The main common characteristic shared by use-cases falling in this category is the desire for flexibility in matching the needs of 1) users of a service or a 2) service-delivery device, or 3) particpants in a set of activities falling within the scope of some organization, with providers and/or regulators of such services, devices, and activities.
Example of (1): Service Users
The use of Service Level Agreements (SLAs) within a Web Services or Service Oriented Architecture (SOA) is a case in which flexible matching of service providers and consumers is desirable. Traditional practice typically entailed that service definitions, parameters, etc. be more or less fixed and agreed upon by consumers and producers statically. The advent of web-based service architectures offers the possibility of a more dynamic and flexible approach in which differentiated service definitions can be matched to particular circumstances automatically as required. For example, what constitutes a certain level of service, or an acceptable premium for such a level, might vary depending upon the laws in the region in which the service is provided or contracted. However, the ability of a consumer process to understand the rules defining and governing differentiated SLAs is contingent upon those rules being in a form that the consumer process can use.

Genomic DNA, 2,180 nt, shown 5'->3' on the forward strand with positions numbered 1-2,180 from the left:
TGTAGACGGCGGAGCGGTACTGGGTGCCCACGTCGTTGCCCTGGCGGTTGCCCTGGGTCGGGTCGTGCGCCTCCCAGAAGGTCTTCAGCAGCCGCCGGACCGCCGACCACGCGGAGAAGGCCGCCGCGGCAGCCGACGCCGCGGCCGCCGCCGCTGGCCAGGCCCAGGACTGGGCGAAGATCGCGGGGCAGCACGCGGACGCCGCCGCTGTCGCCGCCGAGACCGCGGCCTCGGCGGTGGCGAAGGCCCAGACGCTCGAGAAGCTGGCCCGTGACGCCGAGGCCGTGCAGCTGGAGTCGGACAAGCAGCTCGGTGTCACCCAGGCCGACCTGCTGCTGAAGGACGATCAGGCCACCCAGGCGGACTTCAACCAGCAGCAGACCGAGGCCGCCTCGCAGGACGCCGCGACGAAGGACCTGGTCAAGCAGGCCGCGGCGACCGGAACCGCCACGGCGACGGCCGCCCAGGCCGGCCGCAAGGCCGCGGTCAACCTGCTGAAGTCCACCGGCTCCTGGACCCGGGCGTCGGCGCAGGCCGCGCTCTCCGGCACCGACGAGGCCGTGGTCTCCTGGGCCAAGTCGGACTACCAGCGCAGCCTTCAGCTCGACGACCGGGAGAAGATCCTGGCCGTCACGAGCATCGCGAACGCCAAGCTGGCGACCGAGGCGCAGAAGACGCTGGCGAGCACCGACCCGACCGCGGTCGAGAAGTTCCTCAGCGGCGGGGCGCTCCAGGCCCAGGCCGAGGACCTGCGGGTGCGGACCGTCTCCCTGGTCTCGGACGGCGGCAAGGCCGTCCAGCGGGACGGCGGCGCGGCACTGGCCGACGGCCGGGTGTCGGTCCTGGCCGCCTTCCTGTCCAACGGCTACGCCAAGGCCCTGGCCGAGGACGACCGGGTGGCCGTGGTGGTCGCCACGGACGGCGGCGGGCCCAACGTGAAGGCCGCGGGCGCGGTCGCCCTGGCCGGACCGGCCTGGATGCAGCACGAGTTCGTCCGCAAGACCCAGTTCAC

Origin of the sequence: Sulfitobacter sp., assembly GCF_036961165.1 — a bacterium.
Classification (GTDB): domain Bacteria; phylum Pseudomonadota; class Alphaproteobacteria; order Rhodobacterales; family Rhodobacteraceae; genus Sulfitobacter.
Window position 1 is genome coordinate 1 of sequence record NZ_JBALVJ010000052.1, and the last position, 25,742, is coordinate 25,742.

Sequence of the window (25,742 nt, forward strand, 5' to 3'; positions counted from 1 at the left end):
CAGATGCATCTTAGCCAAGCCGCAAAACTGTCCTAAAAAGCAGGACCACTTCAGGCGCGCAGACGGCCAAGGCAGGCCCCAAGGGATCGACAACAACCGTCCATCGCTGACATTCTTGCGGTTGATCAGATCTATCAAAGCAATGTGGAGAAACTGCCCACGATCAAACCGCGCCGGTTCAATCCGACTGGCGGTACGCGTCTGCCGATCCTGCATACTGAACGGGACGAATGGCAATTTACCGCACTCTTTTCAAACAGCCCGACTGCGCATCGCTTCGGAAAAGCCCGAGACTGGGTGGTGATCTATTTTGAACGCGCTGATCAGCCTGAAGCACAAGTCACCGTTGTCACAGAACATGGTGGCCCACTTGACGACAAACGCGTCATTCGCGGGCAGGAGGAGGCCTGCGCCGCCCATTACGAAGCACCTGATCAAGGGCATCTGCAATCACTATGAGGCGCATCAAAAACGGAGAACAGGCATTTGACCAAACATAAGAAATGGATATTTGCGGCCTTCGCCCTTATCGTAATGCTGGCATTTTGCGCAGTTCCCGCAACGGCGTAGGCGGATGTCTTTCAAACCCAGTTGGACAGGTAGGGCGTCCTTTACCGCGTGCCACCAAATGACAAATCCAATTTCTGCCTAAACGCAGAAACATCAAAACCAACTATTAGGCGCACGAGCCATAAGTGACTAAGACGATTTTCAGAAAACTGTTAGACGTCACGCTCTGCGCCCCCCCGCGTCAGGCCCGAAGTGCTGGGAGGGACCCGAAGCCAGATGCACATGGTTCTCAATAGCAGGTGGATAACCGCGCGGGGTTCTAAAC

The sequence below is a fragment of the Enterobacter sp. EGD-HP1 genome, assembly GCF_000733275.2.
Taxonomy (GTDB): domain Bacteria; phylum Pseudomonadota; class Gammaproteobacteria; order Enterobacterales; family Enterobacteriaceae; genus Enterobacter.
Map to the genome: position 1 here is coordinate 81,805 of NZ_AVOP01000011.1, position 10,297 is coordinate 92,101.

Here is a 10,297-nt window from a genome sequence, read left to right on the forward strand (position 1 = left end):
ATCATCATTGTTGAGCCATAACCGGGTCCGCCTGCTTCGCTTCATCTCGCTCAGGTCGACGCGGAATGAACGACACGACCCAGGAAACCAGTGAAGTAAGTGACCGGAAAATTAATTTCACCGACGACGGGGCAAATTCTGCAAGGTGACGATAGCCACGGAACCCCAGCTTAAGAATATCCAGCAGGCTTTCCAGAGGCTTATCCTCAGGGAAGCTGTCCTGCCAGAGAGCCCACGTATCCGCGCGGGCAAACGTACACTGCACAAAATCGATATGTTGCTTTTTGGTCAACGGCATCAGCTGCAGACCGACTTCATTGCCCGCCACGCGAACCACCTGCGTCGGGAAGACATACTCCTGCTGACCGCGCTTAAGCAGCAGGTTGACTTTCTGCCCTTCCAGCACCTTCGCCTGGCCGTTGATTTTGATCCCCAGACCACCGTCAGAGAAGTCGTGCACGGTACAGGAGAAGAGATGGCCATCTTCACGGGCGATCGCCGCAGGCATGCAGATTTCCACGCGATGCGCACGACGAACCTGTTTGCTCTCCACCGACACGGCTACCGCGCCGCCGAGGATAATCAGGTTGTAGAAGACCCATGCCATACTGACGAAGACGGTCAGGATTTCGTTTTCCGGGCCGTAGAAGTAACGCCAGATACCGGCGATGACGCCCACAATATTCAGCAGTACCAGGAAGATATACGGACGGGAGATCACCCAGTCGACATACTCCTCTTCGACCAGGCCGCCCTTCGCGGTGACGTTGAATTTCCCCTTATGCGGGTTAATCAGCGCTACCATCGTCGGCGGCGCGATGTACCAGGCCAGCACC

Example of (2): Service-Delivery Device Users